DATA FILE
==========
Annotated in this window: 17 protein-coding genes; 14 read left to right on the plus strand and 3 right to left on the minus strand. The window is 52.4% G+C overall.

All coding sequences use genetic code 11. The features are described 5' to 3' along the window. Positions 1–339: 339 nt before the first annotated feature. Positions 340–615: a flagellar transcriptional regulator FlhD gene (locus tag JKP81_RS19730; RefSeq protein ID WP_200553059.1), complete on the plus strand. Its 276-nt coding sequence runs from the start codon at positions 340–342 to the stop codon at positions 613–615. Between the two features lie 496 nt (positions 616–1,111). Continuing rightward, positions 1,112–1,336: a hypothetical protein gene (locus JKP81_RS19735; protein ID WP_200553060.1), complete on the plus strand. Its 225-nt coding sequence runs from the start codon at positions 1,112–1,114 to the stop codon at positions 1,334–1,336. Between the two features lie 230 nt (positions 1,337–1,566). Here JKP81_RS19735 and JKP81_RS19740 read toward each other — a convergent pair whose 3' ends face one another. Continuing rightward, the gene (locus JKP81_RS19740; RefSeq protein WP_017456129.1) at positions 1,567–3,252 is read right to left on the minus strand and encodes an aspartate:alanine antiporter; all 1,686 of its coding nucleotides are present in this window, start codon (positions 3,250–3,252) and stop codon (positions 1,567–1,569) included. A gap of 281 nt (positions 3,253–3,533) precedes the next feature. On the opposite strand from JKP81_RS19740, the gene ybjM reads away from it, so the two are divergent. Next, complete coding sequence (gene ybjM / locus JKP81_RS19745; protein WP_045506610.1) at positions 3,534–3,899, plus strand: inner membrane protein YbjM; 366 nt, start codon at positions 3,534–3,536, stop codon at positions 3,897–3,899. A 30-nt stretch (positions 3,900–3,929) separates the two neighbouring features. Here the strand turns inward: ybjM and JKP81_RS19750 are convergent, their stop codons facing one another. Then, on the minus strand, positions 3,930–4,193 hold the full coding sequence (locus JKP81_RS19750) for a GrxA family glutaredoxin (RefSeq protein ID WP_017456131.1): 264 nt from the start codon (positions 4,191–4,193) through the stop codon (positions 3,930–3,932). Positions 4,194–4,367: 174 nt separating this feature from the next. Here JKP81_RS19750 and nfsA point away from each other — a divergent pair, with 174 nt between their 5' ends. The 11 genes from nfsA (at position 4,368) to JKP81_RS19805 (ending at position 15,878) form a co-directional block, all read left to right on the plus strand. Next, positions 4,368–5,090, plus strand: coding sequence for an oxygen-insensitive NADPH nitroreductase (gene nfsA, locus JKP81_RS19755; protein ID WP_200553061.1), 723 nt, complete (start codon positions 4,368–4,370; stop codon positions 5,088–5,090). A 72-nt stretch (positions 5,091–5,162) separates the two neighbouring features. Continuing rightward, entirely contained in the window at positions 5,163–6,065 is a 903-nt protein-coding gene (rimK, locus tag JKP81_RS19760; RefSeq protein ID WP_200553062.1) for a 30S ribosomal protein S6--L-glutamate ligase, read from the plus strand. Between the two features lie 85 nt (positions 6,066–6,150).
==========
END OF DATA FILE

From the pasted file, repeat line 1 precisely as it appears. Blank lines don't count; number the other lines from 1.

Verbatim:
Annotated in this window: 17 protein-coding genes; 14 read left to right on the plus strand and 3 right to left on the minus strand. The window is 52.4% G+C overall.